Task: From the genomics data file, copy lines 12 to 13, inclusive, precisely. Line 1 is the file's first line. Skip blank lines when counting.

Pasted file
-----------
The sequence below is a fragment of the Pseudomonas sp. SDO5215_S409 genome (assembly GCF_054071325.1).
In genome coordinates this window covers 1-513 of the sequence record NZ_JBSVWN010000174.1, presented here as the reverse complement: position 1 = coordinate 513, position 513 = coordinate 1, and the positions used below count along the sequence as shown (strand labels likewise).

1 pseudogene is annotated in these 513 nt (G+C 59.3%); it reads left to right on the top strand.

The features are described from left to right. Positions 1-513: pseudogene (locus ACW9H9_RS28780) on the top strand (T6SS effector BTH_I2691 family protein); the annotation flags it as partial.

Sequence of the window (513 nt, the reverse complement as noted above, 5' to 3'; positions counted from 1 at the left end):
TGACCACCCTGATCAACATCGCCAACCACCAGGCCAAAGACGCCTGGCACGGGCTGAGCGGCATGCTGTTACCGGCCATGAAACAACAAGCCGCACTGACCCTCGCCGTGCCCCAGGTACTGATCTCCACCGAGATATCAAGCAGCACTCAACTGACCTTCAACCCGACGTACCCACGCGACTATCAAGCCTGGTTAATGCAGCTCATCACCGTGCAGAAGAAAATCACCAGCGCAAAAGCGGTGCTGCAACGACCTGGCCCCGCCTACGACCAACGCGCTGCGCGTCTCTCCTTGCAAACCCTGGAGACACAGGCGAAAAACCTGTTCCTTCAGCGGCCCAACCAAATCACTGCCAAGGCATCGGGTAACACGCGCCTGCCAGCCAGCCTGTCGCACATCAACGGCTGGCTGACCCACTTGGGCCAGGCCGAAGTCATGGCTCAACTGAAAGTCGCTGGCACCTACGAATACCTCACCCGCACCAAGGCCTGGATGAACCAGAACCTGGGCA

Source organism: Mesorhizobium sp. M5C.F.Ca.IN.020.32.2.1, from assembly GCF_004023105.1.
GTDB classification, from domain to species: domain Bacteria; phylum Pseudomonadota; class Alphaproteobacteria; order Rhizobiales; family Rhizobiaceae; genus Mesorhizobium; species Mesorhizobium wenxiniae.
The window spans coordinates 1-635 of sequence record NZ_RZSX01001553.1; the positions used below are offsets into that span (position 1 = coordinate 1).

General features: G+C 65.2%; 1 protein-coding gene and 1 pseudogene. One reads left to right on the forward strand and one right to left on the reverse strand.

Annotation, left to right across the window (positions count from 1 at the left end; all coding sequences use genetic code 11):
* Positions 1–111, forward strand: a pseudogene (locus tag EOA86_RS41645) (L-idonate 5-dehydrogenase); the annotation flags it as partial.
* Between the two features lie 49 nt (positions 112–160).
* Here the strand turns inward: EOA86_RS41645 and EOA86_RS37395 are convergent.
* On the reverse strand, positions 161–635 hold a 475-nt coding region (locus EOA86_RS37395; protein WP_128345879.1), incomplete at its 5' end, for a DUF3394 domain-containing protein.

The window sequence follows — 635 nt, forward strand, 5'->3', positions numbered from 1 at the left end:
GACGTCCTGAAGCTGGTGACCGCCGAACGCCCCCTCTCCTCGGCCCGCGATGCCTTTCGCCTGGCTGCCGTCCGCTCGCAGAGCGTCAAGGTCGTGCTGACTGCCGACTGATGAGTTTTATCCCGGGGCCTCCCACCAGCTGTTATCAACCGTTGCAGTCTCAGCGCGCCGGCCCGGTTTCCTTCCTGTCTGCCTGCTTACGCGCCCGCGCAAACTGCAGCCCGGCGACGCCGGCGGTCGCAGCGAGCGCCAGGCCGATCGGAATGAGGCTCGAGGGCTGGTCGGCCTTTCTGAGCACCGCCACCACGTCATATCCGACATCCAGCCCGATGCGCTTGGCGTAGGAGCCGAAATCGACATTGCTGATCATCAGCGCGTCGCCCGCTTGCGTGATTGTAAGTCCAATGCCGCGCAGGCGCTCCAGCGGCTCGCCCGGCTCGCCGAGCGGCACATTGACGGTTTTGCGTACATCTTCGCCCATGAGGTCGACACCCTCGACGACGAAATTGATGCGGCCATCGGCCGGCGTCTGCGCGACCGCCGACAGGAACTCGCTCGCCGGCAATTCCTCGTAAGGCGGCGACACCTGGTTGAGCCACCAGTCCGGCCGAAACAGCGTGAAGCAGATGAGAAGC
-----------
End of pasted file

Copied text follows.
* Positions 1–111, forward strand: a pseudogene (locus tag EOA86_RS41645) (L-idonate 5-dehydrogenase); the annotation flags it as partial.
* Between the two features lie 49 nt (positions 112–160).